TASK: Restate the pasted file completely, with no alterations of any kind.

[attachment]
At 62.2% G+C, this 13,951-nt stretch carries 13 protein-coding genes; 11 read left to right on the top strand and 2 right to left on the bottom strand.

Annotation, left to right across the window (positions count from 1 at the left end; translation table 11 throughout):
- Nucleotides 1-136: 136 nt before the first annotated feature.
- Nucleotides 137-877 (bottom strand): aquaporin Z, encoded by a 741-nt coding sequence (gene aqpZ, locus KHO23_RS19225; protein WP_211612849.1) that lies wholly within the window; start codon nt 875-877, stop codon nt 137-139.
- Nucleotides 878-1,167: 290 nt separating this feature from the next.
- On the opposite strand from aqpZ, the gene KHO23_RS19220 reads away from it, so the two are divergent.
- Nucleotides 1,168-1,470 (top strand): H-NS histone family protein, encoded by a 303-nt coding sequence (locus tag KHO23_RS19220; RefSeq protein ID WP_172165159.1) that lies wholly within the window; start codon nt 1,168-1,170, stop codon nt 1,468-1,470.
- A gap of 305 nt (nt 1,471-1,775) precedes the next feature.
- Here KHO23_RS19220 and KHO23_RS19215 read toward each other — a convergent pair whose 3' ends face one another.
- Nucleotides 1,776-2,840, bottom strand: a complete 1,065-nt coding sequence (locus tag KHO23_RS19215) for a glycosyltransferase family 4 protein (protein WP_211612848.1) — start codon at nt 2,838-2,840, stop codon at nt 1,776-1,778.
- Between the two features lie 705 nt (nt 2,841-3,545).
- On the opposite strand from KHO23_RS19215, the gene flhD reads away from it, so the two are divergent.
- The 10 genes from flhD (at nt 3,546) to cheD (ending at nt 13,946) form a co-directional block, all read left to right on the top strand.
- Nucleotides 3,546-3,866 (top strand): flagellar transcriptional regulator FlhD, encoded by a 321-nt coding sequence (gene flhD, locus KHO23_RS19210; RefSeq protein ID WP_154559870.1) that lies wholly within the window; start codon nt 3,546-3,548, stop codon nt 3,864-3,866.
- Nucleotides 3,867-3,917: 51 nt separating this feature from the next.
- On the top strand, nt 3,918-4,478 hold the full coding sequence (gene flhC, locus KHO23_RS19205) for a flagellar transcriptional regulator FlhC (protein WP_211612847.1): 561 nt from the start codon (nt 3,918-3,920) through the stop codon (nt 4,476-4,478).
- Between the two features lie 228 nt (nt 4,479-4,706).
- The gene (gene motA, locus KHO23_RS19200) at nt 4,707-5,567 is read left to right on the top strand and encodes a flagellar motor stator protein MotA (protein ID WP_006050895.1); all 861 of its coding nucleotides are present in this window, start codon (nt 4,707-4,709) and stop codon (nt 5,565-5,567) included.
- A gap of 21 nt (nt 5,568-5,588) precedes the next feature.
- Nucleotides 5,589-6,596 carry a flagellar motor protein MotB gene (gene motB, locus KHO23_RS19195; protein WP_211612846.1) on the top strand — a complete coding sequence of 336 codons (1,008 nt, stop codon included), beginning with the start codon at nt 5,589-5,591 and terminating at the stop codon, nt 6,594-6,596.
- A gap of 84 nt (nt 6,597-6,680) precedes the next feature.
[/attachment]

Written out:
At 62.2% G+C, this 13,951-nt stretch carries 13 protein-coding genes; 11 read left to right on the top strand and 2 right to left on the bottom strand.

Annotation, left to right across the window (positions count from 1 at the left end; translation table 11 throughout):
- Nucleotides 1-136: 136 nt before the first annotated feature.
- Nucleotides 137-877 (bottom strand): aquaporin Z, encoded by a 741-nt coding sequence (gene aqpZ, locus KHO23_RS19225; protein WP_211612849.1) that lies wholly within the window; start codon nt 875-877, stop codon nt 137-139.
- Nucleotides 878-1,167: 290 nt separating this feature from the next.
- On the opposite strand from aqpZ, the gene KHO23_RS19220 reads away from it, so the two are divergent.
- Nucleotides 1,168-1,470 (top strand): H-NS histone family protein, encoded by a 303-nt coding sequence (locus tag KHO23_RS19220; RefSeq protein ID WP_172165159.1) that lies wholly within the window; start codon nt 1,168-1,170, stop codon nt 1,468-1,470.
- A gap of 305 nt (nt 1,471-1,775) precedes the next feature.
- Here KHO23_RS19220 and KHO23_RS19215 read toward each other — a convergent pair whose 3' ends face one another.
- Nucleotides 1,776-2,840, bottom strand: a complete 1,065-nt coding sequence (locus tag KHO23_RS19215) for a glycosyltransferase family 4 protein (protein WP_211612848.1) — start codon at nt 2,838-2,840, stop codon at nt 1,776-1,778.
- Between the two features lie 705 nt (nt 2,841-3,545).
- On the opposite strand from KHO23_RS19215, the gene flhD reads away from it, so the two are divergent.
- The 10 genes from flhD (at nt 3,546) to cheD (ending at nt 13,946) form a co-directional block, all read left to right on the top strand.
- Nucleotides 3,546-3,866 (top strand): flagellar transcriptional regulator FlhD, encoded by a 321-nt coding sequence (gene flhD, locus KHO23_RS19210; RefSeq protein ID WP_154559870.1) that lies wholly within the window; start codon nt 3,546-3,548, stop codon nt 3,864-3,866.
- Nucleotides 3,867-3,917: 51 nt separating this feature from the next.
- On the top strand, nt 3,918-4,478 hold the full coding sequence (gene flhC, locus KHO23_RS19205) for a flagellar transcriptional regulator FlhC (protein WP_211612847.1): 561 nt from the start codon (nt 3,918-3,920) through the stop codon (nt 4,476-4,478).
- Between the two features lie 228 nt (nt 4,479-4,706).
- The gene (gene motA, locus KHO23_RS19200) at nt 4,707-5,567 is read left to right on the top strand and encodes a flagellar motor stator protein MotA (protein ID WP_006050895.1); all 861 of its coding nucleotides are present in this window, start codon (nt 4,707-4,709) and stop codon (nt 5,565-5,567) included.
- A gap of 21 nt (nt 5,568-5,588) precedes the next feature.
- Nucleotides 5,589-6,596 carry a flagellar motor protein MotB gene (gene motB, locus KHO23_RS19195; protein WP_211612846.1) on the top strand — a complete coding sequence of 336 codons (1,008 nt, stop codon included), beginning with the start codon at nt 5,589-5,591 and terminating at the stop codon, nt 6,594-6,596.
- A gap of 84 nt (nt 6,597-6,680) precedes the next feature.